no danger of premature cracking.” Yet only a month earlier, in a motion submitted as part of a protracted lawsuit in Kansas involving allegations of flawed work on the 737 production line, Boeing had stated that the NG fuselage was considered “existing” and “unchanged” from the Classic.
The 737 Classics were supposed to have a safe service life of 60,000 flights.
Oxygen masks dropped from the ceiling and the airplane pitched forward.
The Los Angeles controller asked the pilot to repeat the message.
She was a frequent flyer on Southwest and was happy that, during boarding, together with a guy in the aisle seat, she had psyched other passengers into not taking the seat between them.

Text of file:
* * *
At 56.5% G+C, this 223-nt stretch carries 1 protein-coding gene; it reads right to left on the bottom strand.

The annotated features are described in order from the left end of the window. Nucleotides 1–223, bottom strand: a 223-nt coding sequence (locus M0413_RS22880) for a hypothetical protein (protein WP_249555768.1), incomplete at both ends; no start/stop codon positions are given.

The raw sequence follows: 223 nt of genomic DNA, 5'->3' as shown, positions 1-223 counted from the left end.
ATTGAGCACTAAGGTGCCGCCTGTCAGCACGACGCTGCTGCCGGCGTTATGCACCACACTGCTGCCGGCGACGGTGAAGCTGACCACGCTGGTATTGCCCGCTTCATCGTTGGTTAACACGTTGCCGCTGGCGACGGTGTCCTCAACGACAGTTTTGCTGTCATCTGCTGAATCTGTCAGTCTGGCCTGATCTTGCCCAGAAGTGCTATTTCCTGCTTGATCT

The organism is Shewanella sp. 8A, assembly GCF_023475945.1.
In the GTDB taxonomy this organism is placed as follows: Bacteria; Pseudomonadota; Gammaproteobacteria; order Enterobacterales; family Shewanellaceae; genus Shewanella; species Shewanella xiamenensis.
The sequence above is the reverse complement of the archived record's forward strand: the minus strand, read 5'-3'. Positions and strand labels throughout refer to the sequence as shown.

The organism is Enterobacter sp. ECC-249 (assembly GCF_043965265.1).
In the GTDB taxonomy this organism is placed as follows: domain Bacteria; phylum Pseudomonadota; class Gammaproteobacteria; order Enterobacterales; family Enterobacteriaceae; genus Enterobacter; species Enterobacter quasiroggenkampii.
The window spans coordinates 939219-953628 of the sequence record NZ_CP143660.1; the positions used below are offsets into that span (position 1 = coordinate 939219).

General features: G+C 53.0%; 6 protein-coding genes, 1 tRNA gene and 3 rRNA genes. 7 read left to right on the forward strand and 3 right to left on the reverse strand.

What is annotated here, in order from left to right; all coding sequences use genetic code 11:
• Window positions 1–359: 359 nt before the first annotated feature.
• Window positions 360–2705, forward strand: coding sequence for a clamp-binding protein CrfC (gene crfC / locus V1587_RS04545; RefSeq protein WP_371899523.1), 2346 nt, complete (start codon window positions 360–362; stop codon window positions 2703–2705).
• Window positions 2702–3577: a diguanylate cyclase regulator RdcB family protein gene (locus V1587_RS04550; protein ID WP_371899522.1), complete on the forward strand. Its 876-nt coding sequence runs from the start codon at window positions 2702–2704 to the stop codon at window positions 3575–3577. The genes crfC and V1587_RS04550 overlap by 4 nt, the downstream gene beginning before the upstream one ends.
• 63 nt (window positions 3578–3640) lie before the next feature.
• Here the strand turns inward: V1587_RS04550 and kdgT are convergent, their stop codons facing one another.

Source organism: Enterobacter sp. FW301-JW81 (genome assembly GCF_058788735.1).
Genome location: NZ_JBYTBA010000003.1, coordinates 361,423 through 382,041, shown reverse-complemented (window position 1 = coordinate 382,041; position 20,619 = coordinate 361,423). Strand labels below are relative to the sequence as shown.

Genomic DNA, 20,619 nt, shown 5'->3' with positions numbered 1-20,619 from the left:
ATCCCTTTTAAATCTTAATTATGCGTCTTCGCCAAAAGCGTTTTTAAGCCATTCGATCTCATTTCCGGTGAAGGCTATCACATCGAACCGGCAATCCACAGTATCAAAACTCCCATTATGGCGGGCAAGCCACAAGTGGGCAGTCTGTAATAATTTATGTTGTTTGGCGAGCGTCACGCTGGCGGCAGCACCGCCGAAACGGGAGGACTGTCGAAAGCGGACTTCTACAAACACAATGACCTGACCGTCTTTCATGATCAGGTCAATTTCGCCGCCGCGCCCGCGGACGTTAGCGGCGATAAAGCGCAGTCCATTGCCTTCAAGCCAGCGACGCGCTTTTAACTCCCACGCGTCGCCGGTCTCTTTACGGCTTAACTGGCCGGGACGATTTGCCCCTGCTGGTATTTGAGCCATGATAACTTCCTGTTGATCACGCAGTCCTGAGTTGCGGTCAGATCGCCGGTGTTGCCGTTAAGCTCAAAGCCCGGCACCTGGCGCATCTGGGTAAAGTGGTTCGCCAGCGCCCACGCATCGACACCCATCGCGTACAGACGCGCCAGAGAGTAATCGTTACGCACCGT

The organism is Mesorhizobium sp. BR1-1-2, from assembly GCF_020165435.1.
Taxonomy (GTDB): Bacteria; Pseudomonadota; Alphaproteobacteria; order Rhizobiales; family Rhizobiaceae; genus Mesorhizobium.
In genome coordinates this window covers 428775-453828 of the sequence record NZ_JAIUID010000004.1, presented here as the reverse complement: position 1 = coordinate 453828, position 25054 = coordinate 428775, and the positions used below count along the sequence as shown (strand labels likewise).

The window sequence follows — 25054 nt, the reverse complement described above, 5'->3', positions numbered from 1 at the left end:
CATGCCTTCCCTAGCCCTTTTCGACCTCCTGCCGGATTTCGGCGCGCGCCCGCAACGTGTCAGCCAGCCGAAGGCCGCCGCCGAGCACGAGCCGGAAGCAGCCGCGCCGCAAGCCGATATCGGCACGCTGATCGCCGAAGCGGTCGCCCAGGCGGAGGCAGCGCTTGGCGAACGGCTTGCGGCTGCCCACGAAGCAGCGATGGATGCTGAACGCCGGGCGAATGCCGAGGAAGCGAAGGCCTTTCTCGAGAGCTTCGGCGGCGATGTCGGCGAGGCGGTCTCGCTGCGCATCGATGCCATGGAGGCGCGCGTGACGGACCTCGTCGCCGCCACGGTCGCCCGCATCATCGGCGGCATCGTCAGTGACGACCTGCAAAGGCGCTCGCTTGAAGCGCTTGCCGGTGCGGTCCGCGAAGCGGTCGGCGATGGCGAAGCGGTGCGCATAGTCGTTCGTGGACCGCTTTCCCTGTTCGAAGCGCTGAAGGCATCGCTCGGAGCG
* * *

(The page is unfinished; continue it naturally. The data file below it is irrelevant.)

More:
She was settled and doing homework when there was an ear-splitting bang like a loud gunshot.
Even 45 years after the first 737 flew, airlines are so hungry for the latest model 737s that Boeing can barely meet the demand.
Single-aisle jets carrying between 120 and 200 passengers, like the 737, are the sweet spot of the airplane business for both Boeing and its European rival, Airbus, generating a large part of their profits.
The NG had new wings, engines, and avionics systems to match the Airbus.In fact, to meet that standard, they must be judged to be capable of flying twice that number, 120,000 flights—a safety margin, supposedly, of 100 percent.But the Southwest 737 had accumulated 39,781 cycles, a number so alarmingly below the bar set for safety that it has thrown into question the entire safety regime.“You look at something like that and you say ‘Wow!This is not just a Monday Morning Mistake on a production line.There is something deeper here,’ ” said Gene Doub, a former air-crash investigator for the NTSB, about the kind of failure the board had found in the case of Flight 812.As a blast of air rushed through the cabin, Malvini Redden felt reassured by the flight attendants’ composure.